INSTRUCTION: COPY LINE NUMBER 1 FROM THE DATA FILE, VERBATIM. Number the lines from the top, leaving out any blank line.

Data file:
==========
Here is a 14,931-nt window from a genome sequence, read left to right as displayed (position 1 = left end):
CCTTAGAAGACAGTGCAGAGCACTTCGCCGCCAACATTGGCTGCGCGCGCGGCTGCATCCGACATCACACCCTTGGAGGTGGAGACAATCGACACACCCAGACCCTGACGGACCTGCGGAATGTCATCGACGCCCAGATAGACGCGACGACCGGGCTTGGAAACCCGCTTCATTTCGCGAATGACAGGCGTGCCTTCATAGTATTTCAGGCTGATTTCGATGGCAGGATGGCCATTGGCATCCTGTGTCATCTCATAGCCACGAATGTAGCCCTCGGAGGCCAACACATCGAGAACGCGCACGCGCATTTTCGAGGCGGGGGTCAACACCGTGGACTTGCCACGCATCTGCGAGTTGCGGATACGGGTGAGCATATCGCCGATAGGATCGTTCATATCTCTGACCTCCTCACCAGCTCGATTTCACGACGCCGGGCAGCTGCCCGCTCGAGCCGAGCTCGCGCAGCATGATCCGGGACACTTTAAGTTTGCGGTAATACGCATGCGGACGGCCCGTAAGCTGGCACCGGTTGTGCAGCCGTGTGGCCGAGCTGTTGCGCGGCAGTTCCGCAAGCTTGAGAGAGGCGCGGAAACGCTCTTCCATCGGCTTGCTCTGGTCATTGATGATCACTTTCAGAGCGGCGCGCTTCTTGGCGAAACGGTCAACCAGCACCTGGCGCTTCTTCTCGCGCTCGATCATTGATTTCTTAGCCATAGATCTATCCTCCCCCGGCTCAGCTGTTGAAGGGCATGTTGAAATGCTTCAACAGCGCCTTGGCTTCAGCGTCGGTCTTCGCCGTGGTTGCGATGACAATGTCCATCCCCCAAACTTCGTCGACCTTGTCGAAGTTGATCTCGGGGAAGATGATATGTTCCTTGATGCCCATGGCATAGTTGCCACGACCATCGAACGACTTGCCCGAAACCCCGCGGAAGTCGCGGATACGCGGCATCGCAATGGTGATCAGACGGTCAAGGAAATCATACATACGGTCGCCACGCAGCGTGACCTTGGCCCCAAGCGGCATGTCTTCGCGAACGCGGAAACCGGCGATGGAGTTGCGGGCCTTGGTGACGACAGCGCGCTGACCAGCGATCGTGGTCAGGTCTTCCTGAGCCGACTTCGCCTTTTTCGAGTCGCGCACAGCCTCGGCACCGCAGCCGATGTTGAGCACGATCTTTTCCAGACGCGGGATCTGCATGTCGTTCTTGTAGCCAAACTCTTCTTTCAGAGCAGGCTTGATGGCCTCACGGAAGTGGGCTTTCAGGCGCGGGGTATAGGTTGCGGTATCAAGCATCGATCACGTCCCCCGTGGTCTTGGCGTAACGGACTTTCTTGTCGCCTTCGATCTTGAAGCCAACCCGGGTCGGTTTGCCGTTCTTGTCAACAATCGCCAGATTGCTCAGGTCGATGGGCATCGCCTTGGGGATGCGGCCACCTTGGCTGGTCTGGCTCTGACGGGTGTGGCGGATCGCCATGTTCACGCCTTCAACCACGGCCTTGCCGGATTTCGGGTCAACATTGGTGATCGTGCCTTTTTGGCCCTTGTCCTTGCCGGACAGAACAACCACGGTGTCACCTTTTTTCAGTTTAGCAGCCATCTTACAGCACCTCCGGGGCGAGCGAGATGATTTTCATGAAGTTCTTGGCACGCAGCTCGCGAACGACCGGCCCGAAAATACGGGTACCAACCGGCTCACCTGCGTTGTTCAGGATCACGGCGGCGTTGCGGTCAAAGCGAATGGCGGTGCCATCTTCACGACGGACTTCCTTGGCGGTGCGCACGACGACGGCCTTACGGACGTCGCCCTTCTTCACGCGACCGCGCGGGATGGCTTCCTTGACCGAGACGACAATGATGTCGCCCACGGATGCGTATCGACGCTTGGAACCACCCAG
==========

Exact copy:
Here is a 14,931-nt window from a genome sequence, read left to right as displayed (position 1 = left end):